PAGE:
New options for Gulf art: a better way to collect GCC-based artists?

Engage101 founders Gaith Abdulla and Munira Al Sayegh

The UAE has been positioning itself as an international art hub for over a decade now. This has naturally meant a focus on major projects and big-name players, everything from Christie’s to Louvre Abu Dhabi via the art fairs and the Saadiyat museums (Guggenheim Abu Dhabi doesn’t look to be happening any time soon, but at least we’re getting the spectacular Zayed National Museum in the next couple of years alongside Louvre Abu Dhabi).

In terms of national policy, the aim is increased diplomatic soft power linked with an appeal to high net worth tourists. The UAE is increasingly being presented as a destination where visitors can expect to see great art in museums and buy it in galleries.

But the almost inevitable flipside is a lack of attention for the grassroots. Who will water the Gulf’s creative garden while the national arts budgets are devoted to chasing Da Vincis and Picassos? The short answer is that some institutions have taken up the slack – Alserkal and the Jameel in Dubai, for instance; and the official tourism-plus-culture bodies, Dubai Culture and DCT Abu Dhabi, do some pump-priming in the form of events like Sikka Art Fair and locally focused exhibitions at the Cultural Foundation.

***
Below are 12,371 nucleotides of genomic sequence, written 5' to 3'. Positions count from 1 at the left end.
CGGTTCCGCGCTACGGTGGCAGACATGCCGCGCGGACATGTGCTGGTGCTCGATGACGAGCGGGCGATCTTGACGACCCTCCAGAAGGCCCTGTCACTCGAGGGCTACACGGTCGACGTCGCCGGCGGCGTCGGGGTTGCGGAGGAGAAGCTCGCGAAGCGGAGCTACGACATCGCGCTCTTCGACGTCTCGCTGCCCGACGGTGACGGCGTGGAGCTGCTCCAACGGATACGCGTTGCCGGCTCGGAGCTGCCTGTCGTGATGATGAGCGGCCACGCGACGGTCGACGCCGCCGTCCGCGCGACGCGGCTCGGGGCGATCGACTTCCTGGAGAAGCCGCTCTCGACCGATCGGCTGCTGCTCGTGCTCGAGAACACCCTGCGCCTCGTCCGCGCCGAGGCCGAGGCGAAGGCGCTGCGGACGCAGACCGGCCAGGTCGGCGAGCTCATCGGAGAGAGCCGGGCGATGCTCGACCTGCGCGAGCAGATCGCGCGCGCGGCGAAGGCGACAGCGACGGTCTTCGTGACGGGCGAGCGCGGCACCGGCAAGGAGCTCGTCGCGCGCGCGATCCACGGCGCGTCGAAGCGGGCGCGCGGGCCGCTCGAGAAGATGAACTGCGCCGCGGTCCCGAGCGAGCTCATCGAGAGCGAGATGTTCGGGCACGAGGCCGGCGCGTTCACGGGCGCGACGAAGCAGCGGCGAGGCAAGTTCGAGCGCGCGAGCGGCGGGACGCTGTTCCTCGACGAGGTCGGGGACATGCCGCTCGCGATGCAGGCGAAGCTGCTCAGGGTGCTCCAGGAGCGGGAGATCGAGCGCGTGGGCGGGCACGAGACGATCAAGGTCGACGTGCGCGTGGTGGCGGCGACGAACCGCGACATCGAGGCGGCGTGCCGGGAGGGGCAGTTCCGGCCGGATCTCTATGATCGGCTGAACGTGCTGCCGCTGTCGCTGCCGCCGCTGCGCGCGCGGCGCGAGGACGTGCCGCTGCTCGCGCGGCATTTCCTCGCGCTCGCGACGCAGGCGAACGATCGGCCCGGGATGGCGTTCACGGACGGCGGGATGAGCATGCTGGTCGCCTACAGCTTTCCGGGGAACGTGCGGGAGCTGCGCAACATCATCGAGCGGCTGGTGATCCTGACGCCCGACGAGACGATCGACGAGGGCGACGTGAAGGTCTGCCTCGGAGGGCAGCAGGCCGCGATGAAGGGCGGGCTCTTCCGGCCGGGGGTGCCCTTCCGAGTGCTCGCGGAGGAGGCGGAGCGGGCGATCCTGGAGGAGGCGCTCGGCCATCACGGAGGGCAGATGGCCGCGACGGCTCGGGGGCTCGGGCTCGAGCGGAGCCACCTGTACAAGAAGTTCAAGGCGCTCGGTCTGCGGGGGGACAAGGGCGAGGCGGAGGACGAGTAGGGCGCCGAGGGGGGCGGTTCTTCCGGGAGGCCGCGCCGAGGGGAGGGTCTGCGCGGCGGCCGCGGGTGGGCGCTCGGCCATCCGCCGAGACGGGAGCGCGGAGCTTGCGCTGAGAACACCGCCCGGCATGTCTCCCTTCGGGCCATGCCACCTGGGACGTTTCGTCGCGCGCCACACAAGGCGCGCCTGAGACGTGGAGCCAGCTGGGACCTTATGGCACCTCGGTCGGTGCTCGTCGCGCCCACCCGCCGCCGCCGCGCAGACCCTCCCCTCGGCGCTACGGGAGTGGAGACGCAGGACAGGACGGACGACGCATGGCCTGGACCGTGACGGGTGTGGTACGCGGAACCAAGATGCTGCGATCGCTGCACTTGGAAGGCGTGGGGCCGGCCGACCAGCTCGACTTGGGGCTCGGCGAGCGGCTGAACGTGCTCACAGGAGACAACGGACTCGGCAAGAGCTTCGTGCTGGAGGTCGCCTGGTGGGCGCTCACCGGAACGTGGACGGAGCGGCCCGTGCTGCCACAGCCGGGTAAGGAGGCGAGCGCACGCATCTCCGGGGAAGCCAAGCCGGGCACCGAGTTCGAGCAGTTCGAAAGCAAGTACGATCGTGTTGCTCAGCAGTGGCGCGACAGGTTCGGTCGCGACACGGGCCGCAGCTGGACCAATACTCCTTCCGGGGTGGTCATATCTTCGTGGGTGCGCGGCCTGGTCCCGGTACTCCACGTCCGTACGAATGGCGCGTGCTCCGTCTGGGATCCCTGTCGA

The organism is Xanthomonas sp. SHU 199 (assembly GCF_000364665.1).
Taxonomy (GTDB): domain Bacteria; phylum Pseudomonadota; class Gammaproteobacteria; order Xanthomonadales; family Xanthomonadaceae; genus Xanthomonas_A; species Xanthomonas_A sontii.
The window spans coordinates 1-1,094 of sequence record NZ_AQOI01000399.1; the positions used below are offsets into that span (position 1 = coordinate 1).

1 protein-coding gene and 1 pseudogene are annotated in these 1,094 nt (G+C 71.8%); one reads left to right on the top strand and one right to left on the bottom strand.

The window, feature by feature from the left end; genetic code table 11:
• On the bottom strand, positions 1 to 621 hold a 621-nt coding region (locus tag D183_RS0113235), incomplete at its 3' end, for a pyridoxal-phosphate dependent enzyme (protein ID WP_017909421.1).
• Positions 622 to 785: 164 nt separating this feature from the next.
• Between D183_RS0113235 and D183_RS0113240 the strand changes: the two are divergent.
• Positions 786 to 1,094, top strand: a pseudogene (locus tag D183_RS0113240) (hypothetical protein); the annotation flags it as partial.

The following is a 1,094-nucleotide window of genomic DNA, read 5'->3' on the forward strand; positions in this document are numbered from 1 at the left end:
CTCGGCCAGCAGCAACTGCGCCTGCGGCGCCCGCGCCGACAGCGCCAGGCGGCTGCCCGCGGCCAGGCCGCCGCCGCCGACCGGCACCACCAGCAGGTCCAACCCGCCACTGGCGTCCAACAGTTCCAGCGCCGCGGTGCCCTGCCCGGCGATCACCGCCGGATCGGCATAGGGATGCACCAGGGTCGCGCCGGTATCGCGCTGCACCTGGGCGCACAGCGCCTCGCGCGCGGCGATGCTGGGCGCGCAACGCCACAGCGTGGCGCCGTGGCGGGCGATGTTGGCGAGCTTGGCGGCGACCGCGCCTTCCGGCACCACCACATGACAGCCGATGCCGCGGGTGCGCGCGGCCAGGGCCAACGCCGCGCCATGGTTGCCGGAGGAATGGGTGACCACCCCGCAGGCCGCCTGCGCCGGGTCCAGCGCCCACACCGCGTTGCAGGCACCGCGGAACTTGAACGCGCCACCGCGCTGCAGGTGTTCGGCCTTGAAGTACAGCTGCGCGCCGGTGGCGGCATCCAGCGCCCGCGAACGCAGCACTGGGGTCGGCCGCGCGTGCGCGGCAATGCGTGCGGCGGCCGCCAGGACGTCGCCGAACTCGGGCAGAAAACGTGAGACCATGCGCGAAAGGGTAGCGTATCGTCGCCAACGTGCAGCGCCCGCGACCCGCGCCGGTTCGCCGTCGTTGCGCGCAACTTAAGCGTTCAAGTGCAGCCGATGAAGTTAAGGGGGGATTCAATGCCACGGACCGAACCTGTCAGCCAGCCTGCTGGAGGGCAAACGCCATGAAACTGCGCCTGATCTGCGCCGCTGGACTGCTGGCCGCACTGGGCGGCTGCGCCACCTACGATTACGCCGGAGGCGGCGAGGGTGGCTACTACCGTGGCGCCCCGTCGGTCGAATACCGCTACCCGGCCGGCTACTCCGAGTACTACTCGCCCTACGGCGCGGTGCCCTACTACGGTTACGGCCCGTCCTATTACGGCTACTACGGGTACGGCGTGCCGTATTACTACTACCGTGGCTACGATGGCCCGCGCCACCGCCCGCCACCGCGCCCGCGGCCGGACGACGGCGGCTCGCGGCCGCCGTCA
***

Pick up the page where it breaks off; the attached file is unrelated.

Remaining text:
But there’s always a danger the different motivations at play in these institutions will conflict. For instance, most artists starting on their career need a degree of freedom from commercial pressures; they need time and space – physical and psychological – rather than competitive exhibitions and dirigiste commissions. They need support without pressure, and most of the mainstream institutions aren’t geared to provide that (though residencies like those at Alserkal Foundation and the Cultural Foundation provide the honourable exceptions).

In the meantime, let’s hear it for Engage101. It describes itself somewhat self-consciously as “an art collecting and research platform” that developed from “countless discussions about the art ecosystem in the UAE and wider region” between Munira Al Sayegh, an independent curator with a great CV locally, and Gaith Abdulla, art critic, columnist, commentator, and a long-term collector of emerging Emirati art.

Art 101

The Engage101 founders regard their creation as addressing a gap in the local art collecting world. “We believe grassroots movements and collaborations are necessary to sustain, anchor and counterbalance the strong leaps the local art ecosystem has witnessed through government-led efforts”.

And there seems to be a desire to avoid some of the narcissism of the conventional art world: the aim is to create a digital (and eventually physical) space “where artists and collectors can engage in an environment free of pretence, tokenisation and fetishism”. (Good luck with that – Ed.)